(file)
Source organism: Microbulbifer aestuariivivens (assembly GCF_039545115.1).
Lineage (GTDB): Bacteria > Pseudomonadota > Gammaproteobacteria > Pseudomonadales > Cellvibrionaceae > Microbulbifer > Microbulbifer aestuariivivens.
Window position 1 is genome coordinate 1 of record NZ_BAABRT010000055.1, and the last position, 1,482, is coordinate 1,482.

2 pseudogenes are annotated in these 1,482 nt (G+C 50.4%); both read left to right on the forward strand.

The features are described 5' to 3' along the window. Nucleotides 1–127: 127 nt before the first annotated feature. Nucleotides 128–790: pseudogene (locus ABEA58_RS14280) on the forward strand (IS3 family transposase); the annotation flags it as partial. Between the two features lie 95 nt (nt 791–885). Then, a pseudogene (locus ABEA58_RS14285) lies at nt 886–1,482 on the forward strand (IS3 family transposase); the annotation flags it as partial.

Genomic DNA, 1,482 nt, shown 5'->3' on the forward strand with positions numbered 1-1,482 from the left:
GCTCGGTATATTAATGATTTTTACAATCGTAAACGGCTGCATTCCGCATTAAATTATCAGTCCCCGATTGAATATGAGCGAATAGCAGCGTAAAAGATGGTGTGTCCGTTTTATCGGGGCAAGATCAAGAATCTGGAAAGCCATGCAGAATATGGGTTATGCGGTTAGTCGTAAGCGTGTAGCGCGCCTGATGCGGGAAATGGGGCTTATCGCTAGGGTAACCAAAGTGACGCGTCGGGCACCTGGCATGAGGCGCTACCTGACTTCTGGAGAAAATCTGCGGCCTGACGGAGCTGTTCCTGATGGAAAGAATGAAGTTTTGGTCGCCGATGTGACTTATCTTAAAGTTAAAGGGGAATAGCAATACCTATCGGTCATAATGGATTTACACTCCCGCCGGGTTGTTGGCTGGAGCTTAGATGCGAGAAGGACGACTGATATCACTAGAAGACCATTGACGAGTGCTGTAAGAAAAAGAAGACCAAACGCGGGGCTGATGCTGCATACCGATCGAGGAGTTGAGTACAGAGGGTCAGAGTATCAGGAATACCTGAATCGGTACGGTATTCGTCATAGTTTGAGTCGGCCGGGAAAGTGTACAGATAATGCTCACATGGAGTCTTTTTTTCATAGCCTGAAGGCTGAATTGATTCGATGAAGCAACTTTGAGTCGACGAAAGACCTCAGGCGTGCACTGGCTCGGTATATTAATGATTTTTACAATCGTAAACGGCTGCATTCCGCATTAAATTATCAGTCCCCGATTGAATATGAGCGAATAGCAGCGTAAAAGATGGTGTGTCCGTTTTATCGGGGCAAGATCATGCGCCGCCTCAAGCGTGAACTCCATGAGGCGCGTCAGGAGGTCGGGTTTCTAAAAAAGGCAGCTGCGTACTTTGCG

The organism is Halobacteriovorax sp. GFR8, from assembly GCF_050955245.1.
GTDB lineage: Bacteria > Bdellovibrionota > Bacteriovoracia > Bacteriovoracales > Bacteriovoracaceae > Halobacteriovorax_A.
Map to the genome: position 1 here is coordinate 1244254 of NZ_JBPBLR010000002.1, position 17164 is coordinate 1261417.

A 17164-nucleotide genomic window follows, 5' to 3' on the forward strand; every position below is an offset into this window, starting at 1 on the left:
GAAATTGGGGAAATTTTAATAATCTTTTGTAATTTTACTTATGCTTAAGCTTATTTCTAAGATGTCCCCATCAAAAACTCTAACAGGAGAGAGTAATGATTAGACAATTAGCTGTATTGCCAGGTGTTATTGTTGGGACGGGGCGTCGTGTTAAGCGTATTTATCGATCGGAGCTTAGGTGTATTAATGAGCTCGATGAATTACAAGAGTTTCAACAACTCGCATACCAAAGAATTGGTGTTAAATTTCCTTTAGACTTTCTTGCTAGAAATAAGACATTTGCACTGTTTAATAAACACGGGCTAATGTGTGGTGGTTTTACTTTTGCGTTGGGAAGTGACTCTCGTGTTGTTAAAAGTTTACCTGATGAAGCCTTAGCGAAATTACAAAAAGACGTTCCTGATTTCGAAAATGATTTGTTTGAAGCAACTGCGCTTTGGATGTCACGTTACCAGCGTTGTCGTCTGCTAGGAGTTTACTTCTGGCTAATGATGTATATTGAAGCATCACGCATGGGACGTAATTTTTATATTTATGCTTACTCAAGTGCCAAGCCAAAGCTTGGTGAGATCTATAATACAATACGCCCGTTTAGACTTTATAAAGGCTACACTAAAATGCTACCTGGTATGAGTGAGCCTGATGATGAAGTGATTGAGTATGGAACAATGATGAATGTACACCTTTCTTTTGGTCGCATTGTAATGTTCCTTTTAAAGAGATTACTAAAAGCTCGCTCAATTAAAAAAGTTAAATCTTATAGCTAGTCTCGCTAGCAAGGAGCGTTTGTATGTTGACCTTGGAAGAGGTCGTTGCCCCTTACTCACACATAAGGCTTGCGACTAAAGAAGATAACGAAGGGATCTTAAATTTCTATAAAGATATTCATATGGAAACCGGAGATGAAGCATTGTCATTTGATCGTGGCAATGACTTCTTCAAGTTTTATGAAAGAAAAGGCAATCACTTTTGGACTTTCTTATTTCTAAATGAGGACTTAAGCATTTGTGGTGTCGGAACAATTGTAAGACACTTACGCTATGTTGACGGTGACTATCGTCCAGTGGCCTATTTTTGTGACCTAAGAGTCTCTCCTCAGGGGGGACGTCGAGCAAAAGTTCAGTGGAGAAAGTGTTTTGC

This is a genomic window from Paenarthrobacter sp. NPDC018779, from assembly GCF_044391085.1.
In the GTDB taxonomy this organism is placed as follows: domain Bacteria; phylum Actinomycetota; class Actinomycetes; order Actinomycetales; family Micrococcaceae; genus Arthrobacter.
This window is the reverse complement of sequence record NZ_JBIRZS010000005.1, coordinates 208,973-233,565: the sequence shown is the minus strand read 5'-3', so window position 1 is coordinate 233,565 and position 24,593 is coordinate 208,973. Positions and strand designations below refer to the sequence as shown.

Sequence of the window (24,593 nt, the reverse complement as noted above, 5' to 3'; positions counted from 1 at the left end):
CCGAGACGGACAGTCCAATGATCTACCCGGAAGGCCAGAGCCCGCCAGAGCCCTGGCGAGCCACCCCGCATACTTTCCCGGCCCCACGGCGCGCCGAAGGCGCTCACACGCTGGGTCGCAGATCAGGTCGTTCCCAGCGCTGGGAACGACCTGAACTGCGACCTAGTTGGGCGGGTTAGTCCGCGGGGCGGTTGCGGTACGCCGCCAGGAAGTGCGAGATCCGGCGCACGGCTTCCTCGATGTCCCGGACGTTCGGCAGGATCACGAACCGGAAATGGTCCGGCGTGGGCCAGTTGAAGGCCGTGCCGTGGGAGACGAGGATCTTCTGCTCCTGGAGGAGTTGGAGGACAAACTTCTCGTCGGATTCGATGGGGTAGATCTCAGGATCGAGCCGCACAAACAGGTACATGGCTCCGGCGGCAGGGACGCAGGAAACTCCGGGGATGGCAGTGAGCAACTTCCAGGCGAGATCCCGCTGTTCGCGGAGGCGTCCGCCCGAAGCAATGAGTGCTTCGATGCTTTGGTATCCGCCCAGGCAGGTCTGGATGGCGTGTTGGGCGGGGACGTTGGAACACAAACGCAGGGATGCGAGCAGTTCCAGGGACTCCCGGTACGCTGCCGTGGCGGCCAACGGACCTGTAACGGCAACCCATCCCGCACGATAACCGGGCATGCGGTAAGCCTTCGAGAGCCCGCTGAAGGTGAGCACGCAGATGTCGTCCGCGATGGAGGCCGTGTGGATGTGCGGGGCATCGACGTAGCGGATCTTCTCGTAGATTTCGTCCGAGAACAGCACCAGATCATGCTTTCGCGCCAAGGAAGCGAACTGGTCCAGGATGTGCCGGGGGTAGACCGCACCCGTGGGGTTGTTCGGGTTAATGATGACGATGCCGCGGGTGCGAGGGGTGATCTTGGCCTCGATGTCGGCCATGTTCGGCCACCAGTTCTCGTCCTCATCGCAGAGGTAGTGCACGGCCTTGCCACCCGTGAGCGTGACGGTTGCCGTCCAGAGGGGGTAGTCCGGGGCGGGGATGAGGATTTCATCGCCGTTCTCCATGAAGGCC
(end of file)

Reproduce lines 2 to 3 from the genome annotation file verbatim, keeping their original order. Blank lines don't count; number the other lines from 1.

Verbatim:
Lineage (GTDB): Bacteria > Pseudomonadota > Gammaproteobacteria > Pseudomonadales > Cellvibrionaceae > Microbulbifer > Microbulbifer aestuariivivens.
Window position 1 is genome coordinate 1 of record NZ_BAABRT010000055.1, and the last position, 1,482, is coordinate 1,482.